The problem is that their boss has different interests and priorities and may not see it that way. What’s valuable to one person in a company may not be valuable to another. So if you get denied a raise, it’s easy to feel frustrated with your direct superior, when the final decision is ultimately out of their hands. All this does in the end is create an uncomfortable work situation. Put your energy towards actions that can demonstrate your worth to those who have yet to realize it.
Aim for middle ground.
When in doubt, aim for the middle ground. Some adages really are true, and this is the perfect example of one of them. Collaboration is an incredibly powerful tool. It also employs the law of reciprocity: if you show you are willing to collaborate, it is likely that the other party will come around as well.
Collaboration works especially well if the other party has been struggling with push back along the way. If you’ve taken a hard stance on a certain issue for months and refused to bend, redirecting your efforts to be more collaborative allows all persons involved to fulfill their goals without feeling as if they’re sacrificing their priorities. The other party will often be reciprocal to your gesture just because you are willing to understand their perspectives as well.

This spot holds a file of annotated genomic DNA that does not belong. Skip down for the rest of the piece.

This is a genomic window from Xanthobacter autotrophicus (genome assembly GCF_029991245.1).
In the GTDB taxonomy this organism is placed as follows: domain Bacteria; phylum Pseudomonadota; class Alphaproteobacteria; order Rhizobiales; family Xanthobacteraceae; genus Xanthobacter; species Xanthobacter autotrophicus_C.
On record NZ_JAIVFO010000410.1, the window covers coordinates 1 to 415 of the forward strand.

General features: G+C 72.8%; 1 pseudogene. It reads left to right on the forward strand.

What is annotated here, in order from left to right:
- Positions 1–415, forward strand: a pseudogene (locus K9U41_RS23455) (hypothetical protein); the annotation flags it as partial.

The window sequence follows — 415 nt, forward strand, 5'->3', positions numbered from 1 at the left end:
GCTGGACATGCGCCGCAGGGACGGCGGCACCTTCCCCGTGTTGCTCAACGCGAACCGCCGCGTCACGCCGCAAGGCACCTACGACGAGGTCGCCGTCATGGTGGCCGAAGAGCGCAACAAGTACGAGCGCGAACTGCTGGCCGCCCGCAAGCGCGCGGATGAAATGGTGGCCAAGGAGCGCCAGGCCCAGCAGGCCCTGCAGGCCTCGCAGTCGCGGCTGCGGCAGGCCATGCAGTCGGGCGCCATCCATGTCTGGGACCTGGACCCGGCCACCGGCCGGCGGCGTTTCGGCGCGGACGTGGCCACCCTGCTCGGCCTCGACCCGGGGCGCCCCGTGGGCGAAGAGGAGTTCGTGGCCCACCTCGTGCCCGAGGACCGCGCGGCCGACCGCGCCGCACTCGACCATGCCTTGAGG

Never make assumptions; target them instead.
It is only natural that we as humans draw assumptions without having all the essential information. The best thing you can do when a conflict situation arises is to direct your questions toward topics that could potentially lead to assumptions.
This will naturally guide you to better understand the other party’s interests while also making them more receptive to your own. You may be surprised to find out that a great deal of the initial conflict arose because one or both parties jumped to inaccurate assumptions. We’re only human; while we’ve mastered language, we have yet to perfect the art of using language deliberately and effectively.
Listen to their words, but read their body language.
While the words coming out of a person’s mouth can often be willfully deceptive, their body language is a different story. Even if a person is outwardly lying with their language, it is often difficult for a person to feign their inner feelings under body language.